The Gustafsen wildfire aftermath in August 2017. File photo.

100 Mile OSB Mill to temporarily suspend operations due to a lack of wood

Norbord says wildfires and winter conditions to blame

The Norbord oriented strand board (OSB) mill in 100 Mile House will suspend production temporarily due to a wood shortage. The suspension is expected to commence on about May 14 and to last for about one month.

The 2017 wildfires damaged logging areas; and the severe winter weather conditions this winter have limited loggers’ ability to access the forests during the months when the mill typically build annual inventory, according to a release by Norbord.

“Combined, these extraordinary circumstances have impacted Norbord’s ability to secure a sufficient wood supply to operate the mill on a continuous basis during this one-month period.”

During the suspension, Norbord will continue to supply its customers with OSB from its other mills and 100 Mile will continue to receive log deliveries during this period.

“The company currently estimates that the curtailment will negatively impact its second quarter 2018 financial results by approximately US$5 million.”

The 100 Mile House mill has a stated annual production capacity of 440 million square feet (3/8-inch basis), according to the release.

UPDATE 3:20 p.m.: Cariboo-Chilcotin MLA Donna Barnett asked in the legislature for permits to log the wood around the mill. She also said long-term stability with a commitment from the Ministry of Forests.

Without long-term timber supply, getting logging contractors is problematic as they require stability as well, she said.

Minister Doug Donaldson said he shared the concerns and that he would take Barnett up on her offer to provide assistance, acknowledging that 160 direct jobs would be affected as well as other associated jobs.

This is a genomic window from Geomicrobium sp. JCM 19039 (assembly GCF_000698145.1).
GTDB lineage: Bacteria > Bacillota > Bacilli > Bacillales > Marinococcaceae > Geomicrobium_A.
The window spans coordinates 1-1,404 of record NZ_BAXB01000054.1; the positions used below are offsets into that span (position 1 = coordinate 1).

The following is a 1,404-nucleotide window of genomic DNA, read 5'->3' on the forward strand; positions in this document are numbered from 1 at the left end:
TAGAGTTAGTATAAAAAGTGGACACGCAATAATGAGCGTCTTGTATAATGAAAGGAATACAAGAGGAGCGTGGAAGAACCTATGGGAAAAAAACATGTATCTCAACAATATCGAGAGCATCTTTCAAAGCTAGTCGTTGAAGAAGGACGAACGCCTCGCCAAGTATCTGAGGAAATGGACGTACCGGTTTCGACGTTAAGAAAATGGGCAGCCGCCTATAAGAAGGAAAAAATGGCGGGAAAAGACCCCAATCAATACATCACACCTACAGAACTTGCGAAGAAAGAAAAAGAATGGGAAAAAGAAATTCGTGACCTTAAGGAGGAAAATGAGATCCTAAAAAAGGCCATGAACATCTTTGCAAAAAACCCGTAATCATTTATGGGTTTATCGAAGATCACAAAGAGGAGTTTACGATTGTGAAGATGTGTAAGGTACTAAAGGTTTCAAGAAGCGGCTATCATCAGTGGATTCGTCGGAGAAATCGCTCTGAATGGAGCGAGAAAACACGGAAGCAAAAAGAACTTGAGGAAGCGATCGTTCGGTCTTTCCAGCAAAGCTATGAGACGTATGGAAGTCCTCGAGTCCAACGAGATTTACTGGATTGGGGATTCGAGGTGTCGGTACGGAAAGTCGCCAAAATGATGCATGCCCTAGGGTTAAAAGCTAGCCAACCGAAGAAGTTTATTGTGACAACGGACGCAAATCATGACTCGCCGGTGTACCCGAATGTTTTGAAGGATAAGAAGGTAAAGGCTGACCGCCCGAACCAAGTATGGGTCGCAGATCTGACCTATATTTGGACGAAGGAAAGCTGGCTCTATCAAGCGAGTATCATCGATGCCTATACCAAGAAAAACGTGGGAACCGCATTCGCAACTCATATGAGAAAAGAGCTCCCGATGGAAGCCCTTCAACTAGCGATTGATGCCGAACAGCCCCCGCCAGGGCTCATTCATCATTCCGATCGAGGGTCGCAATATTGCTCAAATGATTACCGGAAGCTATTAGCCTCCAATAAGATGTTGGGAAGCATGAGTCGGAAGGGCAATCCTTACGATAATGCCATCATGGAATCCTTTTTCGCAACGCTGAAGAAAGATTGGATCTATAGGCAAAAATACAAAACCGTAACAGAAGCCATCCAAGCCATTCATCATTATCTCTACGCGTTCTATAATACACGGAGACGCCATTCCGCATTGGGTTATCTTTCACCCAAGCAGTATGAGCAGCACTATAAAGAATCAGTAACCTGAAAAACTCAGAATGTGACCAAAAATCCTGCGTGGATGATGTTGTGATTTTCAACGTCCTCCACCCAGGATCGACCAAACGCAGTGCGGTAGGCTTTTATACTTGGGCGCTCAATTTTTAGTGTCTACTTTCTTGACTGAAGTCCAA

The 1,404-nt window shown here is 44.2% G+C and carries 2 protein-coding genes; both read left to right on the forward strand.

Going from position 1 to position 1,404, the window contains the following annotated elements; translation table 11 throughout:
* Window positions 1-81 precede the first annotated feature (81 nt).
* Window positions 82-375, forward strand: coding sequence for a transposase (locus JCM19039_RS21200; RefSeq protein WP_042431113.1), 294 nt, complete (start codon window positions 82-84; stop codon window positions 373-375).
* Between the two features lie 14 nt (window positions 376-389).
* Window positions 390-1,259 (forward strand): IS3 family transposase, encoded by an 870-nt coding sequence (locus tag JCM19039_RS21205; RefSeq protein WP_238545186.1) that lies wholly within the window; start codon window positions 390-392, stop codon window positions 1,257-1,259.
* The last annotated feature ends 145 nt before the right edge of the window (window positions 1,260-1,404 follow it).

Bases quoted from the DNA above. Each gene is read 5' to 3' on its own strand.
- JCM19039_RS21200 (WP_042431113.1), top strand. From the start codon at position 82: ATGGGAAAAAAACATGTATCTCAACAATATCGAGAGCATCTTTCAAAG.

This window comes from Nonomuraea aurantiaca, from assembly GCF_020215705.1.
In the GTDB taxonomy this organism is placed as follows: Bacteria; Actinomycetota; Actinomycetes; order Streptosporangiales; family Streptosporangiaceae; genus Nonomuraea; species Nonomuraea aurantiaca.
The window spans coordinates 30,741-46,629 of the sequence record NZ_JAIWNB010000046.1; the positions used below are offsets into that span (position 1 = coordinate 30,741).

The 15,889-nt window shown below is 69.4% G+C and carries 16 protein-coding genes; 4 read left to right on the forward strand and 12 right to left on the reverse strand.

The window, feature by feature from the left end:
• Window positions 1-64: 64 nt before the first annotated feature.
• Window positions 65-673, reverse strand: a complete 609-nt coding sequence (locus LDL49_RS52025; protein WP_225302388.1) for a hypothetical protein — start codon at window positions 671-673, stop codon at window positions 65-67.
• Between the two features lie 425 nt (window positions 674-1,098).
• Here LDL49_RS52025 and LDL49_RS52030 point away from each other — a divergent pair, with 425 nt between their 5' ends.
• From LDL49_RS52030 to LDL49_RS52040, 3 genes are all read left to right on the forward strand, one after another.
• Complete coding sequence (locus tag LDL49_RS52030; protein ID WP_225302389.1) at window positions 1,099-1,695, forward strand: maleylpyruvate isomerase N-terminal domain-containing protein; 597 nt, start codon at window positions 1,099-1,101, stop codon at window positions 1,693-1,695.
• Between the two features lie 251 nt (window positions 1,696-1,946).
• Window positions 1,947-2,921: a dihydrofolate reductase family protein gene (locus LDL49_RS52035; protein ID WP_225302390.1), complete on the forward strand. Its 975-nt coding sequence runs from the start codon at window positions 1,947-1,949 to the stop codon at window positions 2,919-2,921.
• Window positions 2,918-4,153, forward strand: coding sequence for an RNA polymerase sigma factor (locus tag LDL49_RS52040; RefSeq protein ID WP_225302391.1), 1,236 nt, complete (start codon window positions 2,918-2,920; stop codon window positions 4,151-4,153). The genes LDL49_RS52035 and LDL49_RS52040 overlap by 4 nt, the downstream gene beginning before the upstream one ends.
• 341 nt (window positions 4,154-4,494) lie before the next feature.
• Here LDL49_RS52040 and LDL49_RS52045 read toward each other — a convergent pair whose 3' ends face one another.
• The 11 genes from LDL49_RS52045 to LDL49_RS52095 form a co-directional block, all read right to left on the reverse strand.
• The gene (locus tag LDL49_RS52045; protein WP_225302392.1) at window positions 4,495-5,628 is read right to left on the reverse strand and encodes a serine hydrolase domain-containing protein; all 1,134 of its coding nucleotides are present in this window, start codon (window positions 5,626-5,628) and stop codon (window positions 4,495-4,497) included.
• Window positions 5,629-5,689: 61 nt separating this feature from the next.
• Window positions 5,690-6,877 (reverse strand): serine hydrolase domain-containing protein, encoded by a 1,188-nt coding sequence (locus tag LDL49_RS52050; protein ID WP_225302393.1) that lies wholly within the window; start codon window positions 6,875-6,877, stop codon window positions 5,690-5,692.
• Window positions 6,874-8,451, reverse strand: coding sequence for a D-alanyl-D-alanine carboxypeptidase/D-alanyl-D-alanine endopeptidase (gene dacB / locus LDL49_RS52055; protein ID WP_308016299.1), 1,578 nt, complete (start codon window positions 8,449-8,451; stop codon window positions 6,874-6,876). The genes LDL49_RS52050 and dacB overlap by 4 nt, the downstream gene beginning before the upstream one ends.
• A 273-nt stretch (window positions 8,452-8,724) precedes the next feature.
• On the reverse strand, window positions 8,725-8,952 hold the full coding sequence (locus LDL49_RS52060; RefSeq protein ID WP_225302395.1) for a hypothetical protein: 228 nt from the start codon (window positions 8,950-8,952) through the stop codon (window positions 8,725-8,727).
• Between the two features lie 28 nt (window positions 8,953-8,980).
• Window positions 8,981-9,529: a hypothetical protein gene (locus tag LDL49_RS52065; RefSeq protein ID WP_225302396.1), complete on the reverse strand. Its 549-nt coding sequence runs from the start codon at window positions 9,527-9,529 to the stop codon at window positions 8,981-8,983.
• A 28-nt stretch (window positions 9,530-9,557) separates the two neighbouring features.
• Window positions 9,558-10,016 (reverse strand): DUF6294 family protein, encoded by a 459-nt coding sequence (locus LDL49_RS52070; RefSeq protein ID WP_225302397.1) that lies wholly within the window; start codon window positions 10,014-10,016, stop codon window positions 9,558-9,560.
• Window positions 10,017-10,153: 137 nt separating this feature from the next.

“It’s going to be a very, very difficult situation. So my sympathies go out to the workers at this point.”

According to Donaldson Norbord is looking at the redeployment of some of the workers.

Barnett reiterated that the biggest issue is long-term tenure.

“Short-term tenure, after what we’ve just been through in the fire season, will not work anymore.”

Donaldson added that in addition to the 160 direct jobs, there are 113 contracted jobs and an additional 368 indirect and induced jobs according to Norbord’s own numbers.

Speaking afterwards, Barnett said it’s a situation they hoped never to get into.

She said some logging contractors had to leave and some got better tenures during and after the fires.

The fibre Norbord uses is different from what the other mills use, says Barnett, adding they don’t use sawlogs. They are the largest consumer of deciduous timber and low-quality, non-sawlog-grade conifer logs in the Cariboo, according to Barnett.

“We do know that there’s two years of burned wood out there. So let’s get a good two year burned wood licence and then let work to move forward to have a licence on other fibre that is available.”

Barnett says she’s concerned about the whole forest industry but says that she knows Williams Lake is in a good position with lots of fibre in their mills for spring breakup with permits in place for the future. West Fraser in 100 Mile House is also in a better position than Norbord, she says, adding that she doesn’t know how good that position is.

“I do know that Chasm at 59 Mile is very very very short of fibre.”

“Hopefully this will be very short term, if they have to close for any length of time.”

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